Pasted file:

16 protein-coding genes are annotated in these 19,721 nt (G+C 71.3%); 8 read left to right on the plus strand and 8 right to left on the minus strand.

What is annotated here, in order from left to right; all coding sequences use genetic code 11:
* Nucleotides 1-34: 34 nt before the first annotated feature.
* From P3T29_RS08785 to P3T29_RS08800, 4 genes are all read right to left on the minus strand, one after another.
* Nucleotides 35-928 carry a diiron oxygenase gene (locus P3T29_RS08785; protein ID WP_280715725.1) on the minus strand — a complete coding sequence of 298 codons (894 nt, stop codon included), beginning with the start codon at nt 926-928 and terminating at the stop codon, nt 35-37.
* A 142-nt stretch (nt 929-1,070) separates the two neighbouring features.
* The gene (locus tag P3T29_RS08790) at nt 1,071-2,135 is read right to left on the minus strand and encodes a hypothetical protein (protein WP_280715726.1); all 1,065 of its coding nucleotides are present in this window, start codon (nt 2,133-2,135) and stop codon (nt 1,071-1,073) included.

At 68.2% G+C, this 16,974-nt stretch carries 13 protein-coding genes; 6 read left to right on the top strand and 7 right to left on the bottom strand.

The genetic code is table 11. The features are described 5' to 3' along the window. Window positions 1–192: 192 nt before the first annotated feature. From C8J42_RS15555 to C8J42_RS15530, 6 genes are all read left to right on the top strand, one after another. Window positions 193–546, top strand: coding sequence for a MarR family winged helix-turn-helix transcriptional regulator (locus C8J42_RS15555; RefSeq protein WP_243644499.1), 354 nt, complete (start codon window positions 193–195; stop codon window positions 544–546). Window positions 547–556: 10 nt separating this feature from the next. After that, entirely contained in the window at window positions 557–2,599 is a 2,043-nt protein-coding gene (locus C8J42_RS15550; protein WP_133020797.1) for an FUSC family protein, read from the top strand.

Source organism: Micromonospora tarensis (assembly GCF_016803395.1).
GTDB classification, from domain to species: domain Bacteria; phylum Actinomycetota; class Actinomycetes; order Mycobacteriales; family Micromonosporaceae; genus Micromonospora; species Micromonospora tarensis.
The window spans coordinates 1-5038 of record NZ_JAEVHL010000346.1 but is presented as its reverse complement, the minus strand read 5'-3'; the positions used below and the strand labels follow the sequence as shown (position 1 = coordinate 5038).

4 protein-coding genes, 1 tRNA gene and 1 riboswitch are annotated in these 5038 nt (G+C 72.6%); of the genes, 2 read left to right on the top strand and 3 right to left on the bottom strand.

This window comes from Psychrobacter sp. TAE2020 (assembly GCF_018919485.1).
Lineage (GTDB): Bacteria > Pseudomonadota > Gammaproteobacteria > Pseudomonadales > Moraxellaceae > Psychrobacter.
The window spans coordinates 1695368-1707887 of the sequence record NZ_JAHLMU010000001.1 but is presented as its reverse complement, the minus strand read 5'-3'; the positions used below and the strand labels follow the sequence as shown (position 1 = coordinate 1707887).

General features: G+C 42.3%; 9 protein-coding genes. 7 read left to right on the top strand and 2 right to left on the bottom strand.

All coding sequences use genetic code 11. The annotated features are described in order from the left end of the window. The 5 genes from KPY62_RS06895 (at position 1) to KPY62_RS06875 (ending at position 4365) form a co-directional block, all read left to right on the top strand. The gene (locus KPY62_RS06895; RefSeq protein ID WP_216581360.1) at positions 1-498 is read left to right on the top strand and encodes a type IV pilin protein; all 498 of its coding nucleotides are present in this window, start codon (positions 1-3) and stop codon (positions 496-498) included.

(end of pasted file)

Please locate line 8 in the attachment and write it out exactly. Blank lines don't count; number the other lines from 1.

At 68.2% G+C, this 16,974-nt stretch carries 13 protein-coding genes; 6 read left to right on the top strand and 7 right to left on the bottom strand.